The opposition claims that the Chinese are planning to introduce their internal regime in the rented enclaves, to set up passport control at the entrances and encourage them to have as many children as their hearts and their bodies desire (contrary to the usual Chinese birth policies).
According to the mutual agreement between Akayev and China, these rented lands will become niches for the Chinese to penetrate into all other areas of Kyrgyzstan. Officially China already rents 800 hectares on the southern shore of Issyk Kul Lake (some reports say they were allotted about 1,200 hectares). 
Local people are not allowed in there. A Chinese patrol is guarding this section and checkpoints are now being set up. 

Spy story
In the spring of 2000 in Osh Province in the south, agents of the Uzbek secret services, freely operating on Kyrgyzstan's soil, abducted someone named Bakhtiar K., ethnic Uigur, and took him out of the country. Bakhtiar K. was suspected of cooperating with the Islamic Movement of Uzbekistan (IMU). During the interrogations, which involved severe tortures, Uzbek agents found out that Bakhtiar K. was really working for the Chinese intelligence services and that his assignment was to collect information about anti-Chinese activities among underground Muslim organizations operating in Southern Kyrgyzstan.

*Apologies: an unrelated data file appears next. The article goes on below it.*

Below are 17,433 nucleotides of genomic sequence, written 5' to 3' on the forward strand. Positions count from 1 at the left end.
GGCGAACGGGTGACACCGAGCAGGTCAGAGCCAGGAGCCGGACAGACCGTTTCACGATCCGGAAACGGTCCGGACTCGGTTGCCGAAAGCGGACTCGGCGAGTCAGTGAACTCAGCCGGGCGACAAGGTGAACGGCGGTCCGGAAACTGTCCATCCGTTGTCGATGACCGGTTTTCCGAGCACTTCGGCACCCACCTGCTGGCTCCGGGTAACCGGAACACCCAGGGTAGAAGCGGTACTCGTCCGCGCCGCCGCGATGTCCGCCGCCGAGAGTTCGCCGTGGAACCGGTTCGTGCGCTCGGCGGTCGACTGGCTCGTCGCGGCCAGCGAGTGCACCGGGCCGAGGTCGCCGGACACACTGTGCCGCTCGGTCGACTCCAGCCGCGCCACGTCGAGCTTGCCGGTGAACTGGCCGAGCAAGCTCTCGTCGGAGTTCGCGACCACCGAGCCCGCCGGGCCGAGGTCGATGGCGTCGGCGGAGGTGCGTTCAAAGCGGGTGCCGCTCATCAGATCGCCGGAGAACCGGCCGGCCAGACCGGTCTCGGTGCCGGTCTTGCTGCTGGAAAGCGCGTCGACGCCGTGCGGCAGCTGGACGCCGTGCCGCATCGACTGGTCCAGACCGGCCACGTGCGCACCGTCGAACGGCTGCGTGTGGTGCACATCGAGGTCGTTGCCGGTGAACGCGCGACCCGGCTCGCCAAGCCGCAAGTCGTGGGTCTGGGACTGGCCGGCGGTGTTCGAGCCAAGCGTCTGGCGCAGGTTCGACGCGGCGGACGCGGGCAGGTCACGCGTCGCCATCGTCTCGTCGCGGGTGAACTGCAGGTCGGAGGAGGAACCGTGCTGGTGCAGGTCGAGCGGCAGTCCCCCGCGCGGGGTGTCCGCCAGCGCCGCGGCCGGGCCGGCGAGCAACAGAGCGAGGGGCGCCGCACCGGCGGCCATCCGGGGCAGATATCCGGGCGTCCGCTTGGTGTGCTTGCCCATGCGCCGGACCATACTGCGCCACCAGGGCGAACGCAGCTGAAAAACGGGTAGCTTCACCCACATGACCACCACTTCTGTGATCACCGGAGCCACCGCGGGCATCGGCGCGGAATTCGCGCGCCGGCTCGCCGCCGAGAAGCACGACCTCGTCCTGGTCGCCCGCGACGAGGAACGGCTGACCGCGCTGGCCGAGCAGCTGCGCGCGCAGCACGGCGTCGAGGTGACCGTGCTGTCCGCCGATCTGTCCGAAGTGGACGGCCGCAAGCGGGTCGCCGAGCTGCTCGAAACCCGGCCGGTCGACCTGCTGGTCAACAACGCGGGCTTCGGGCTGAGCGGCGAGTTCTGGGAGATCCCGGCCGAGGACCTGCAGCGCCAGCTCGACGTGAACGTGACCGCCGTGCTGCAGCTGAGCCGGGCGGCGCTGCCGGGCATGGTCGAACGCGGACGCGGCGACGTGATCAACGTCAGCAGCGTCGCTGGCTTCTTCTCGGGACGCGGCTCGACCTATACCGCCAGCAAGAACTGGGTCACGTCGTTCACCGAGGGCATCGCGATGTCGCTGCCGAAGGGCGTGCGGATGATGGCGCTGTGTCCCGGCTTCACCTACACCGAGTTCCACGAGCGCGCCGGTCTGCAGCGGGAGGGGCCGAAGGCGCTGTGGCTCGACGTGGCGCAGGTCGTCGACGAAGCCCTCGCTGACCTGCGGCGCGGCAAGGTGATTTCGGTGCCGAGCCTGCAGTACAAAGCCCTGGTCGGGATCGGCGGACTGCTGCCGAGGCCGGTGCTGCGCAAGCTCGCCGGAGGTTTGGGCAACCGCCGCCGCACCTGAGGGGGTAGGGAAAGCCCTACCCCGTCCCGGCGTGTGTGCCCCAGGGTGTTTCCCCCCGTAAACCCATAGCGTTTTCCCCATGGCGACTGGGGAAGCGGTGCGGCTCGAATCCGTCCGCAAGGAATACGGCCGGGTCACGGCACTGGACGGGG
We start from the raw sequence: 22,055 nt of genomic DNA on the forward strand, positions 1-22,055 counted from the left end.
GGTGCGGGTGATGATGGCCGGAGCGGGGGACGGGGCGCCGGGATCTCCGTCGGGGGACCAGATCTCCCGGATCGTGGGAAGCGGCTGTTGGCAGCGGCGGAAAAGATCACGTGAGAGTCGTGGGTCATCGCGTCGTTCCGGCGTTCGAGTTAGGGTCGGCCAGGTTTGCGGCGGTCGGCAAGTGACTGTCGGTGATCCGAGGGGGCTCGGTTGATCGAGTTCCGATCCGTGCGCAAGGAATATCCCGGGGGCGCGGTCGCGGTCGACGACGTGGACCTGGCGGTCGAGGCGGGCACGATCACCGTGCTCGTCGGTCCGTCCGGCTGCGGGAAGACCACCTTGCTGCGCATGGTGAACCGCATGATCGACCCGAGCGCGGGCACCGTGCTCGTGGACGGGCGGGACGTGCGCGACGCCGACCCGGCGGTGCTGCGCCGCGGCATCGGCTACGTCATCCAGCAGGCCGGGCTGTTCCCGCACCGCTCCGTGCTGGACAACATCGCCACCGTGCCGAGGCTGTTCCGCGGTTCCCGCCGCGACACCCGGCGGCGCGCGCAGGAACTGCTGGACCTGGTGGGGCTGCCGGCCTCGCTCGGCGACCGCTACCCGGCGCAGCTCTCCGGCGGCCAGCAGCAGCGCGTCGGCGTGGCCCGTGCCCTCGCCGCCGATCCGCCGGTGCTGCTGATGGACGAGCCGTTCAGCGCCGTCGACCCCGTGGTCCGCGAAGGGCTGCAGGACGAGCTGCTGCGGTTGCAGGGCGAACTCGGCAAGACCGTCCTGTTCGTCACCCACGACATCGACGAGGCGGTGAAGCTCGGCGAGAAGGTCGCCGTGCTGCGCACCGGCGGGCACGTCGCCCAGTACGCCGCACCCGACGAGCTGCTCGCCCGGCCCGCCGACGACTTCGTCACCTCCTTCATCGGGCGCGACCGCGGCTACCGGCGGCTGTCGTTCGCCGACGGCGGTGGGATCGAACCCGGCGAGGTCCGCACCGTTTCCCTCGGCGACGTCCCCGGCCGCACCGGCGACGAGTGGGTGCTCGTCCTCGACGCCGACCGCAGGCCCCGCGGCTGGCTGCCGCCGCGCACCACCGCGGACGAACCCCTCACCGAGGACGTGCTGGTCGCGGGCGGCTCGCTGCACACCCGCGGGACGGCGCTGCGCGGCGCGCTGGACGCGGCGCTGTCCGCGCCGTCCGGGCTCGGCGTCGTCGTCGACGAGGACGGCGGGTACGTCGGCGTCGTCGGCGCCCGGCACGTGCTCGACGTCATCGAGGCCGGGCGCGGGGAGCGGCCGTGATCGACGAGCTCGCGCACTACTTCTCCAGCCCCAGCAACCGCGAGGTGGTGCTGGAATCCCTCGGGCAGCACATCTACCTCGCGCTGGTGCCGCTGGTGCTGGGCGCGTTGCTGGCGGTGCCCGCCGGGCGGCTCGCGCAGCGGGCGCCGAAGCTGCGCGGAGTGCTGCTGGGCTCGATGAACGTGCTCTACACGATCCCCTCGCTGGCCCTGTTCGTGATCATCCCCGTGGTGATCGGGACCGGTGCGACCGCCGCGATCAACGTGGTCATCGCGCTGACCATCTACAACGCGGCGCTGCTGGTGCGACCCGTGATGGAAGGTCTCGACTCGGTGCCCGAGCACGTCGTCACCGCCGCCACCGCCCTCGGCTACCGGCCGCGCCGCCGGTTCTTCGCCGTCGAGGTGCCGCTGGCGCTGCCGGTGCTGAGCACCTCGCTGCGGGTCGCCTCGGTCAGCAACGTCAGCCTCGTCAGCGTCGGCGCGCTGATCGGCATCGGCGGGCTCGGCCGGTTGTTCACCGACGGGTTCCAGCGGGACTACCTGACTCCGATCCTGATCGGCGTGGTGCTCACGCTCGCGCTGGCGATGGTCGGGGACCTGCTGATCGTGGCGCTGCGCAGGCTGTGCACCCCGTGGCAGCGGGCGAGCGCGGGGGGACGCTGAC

Bakhtiar K. also said that within the next few years the Chinese authorities are planning to send about 100,000 Chinese merchants and peasants, and his duties included collecting information about the most suitable areas for their future settlements. When the information reached Uzbek dictator Islam Karimov, he immediately convened an emergency meeting, where a decision was made to dispatch additional troops to be permanently stationed in the Fergana Valley, as far as the Kyrgyz border. This is the reason why Uzbekistan's authorities are now reinforcing and moving Uzbek frontier posts even into the territory of Kyrgyzstan. The process of defusing the mines in some border areas is now being protracted and so is the solution of the problem of water and power supply. 
The opposition claims that Akayev needs Chinese immigrants very badly. They will allow him to retain his power and they will be paying their taxes on time and fulfilling orders worth many millions without asking any unnecessary questions. 
Beijing in turn is ready to give Akayev its support to convince the US and Russia to give him the chance to run the country until 2011. The Chinese leadership have promised Akayev to make up any losses from reduction of foreign financial aid from Washington. -- Huge profits will be made from goods transits on the Kyrgyz-Chinese railroad, which China will start building in 2005. 
The opposition claims that all Akayev's actions are aimed at retaining his personal power and that is exactly why he allied himself with China. Time will surely tell.